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March 19, 2011

Your Indiana Social Security Disability Appeal and Cerebral Palsy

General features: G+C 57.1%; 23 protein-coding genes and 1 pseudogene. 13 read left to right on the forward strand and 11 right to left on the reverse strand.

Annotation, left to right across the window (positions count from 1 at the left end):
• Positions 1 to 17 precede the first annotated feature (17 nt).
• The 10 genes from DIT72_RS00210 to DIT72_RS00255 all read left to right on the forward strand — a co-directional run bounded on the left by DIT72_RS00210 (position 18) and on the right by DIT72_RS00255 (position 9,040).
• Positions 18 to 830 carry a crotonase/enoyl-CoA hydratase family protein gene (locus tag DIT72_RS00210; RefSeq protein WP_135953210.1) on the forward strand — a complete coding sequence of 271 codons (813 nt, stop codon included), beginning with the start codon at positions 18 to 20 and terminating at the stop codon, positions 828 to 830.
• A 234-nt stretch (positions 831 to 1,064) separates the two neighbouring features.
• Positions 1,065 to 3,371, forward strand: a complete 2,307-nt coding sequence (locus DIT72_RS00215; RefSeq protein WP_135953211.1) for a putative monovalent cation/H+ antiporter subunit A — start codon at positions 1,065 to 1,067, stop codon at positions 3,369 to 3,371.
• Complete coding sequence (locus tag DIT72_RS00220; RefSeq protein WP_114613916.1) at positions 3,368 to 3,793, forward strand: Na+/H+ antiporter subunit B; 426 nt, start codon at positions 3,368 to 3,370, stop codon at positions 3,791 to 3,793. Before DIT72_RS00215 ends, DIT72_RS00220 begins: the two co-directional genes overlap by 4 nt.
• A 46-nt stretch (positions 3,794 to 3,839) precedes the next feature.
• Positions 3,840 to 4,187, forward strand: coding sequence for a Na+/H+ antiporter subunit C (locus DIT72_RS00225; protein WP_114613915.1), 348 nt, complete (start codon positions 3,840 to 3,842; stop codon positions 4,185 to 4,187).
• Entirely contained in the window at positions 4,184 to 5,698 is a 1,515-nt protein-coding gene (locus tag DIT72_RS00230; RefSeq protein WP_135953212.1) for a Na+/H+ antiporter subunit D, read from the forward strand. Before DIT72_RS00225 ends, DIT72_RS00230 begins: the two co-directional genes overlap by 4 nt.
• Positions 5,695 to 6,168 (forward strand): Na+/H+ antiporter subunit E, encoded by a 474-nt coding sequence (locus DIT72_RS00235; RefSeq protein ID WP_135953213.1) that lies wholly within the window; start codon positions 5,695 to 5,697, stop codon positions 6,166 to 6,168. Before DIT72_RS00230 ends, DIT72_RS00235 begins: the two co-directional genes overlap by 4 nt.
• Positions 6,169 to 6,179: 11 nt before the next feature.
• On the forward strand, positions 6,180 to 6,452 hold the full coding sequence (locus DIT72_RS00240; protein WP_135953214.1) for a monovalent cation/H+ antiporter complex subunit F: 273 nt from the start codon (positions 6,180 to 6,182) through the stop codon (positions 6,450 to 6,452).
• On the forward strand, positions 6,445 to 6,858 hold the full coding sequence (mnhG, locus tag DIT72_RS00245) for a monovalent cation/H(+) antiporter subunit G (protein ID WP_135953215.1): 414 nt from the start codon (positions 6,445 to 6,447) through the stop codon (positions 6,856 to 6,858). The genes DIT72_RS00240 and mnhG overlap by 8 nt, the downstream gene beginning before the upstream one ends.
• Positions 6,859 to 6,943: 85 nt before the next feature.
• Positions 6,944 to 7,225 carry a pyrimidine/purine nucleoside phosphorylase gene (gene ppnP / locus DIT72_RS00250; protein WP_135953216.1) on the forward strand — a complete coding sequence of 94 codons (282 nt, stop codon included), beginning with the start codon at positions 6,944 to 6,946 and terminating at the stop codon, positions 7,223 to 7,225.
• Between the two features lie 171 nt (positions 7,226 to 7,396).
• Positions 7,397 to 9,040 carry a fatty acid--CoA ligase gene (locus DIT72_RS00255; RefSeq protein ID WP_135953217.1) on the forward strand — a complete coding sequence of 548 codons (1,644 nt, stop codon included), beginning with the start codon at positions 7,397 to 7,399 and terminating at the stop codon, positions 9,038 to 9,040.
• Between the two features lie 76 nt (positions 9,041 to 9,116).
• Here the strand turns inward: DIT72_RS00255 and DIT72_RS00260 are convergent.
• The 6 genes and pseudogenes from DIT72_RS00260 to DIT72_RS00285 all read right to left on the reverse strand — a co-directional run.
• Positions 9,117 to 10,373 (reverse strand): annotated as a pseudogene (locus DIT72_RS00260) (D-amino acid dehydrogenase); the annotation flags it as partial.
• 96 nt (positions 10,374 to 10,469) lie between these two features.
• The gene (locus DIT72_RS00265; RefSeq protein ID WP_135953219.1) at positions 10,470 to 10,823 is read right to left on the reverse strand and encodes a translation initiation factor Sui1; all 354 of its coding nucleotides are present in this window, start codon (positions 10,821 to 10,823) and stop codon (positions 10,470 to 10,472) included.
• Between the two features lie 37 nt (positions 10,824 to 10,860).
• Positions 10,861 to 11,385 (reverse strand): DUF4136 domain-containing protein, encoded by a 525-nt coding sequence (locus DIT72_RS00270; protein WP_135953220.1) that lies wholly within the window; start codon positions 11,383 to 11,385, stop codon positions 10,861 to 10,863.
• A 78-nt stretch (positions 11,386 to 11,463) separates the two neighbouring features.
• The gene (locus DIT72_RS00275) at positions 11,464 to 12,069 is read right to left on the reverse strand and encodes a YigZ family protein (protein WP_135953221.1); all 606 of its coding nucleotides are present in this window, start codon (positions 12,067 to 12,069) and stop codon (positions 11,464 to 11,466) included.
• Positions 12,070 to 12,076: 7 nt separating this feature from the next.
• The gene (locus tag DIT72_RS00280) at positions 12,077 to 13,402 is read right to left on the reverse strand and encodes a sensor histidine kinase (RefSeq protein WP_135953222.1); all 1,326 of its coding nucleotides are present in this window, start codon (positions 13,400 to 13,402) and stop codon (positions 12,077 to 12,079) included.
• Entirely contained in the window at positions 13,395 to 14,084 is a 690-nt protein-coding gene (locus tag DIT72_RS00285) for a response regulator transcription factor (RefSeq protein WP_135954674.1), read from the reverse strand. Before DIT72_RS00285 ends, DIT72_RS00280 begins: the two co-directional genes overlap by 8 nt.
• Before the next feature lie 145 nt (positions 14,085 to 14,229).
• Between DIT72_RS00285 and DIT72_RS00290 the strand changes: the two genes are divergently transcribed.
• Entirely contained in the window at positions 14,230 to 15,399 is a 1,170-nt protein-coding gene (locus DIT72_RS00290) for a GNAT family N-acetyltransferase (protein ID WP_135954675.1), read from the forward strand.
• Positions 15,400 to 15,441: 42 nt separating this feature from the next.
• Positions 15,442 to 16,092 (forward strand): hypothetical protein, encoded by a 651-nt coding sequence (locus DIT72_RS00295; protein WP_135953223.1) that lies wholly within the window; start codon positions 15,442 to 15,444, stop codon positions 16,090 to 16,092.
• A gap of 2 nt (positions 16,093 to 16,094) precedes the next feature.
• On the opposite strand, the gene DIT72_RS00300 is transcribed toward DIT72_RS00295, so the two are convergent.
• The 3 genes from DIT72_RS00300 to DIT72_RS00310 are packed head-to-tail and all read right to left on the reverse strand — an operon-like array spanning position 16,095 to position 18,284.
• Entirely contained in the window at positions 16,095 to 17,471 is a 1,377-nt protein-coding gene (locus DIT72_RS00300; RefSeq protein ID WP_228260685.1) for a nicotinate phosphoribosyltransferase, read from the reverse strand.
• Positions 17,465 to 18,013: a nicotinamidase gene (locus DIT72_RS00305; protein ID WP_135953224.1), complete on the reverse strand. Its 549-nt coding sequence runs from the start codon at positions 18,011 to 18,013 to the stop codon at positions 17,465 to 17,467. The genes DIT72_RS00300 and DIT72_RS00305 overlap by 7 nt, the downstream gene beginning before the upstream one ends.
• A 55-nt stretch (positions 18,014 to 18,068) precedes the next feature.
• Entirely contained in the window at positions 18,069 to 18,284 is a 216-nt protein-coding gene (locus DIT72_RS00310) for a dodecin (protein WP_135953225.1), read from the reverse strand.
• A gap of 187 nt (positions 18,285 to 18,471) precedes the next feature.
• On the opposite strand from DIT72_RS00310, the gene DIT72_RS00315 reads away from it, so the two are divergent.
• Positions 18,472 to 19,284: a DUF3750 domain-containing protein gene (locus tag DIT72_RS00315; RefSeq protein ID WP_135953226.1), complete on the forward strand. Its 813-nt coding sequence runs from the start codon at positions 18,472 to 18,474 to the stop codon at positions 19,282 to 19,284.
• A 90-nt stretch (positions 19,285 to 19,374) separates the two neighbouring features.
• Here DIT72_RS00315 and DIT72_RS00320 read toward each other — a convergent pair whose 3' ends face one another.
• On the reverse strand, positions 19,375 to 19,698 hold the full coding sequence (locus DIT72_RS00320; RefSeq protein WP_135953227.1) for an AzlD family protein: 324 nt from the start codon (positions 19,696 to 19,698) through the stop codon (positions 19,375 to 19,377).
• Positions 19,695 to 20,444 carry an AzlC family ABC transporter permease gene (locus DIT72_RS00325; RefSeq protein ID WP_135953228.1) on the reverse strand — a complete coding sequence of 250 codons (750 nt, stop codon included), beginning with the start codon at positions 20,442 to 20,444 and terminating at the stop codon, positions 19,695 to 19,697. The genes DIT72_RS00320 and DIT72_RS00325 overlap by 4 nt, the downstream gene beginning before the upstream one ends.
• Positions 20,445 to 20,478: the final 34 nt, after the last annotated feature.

Scott D. Lewis is an Indianapolis disability lawyer who sees a variety of disabling conditions and cerebral palsy is no exception.  It is not uncommon for potential clients to call his office and ask how severe their disabling condition must be in order to be eligible for either Social Security Disability Insurance (SSDI) or Supplemental Security Income (SSI) benefits. When should you inquire about your Indiana Social Security disability benefits for cerebral palsy or any other disabling condition?  In most cases, it is when your condition prevents you from performing substantial gainful activity.  In other words, apply for disability benefits when you find yourself unable to take care of yourself and/or your family due to a disabling condition or combination of disabling conditions. Cerebral palsy is recognized by the Social Security Administration (SSA) as a disabling condition if it meets certain criteria.  To start with an Indiana disability claimant may want to turn to the Social Security Administration’s “Listing of Impairments”.  This publication outlines various disabling conditions the SSA will consider in making a favorable or unfavorable decision when deciding if your condition meets or equals certain standards.  The Social Security Administration evaluates cerebral palsy under section11.00 Neurological Impairments and more specifically 11.07 for cerebral palsy. Examining the criteria needed to qualify for this impairment while at the same time taking a close look at your treating physician’s medical records may help you determine if you do indeed meet or equal the criteria needed to be determined disabled. Indiana Social Security disability attorney Scott D. Lewis often sends a list of questions to his Indiana disability claimant’s physician(s) in hopes they may complete these forms in such a way it verifies that his client meets the listing making it easier for the Social Security Administration to find you disabled. What … Continued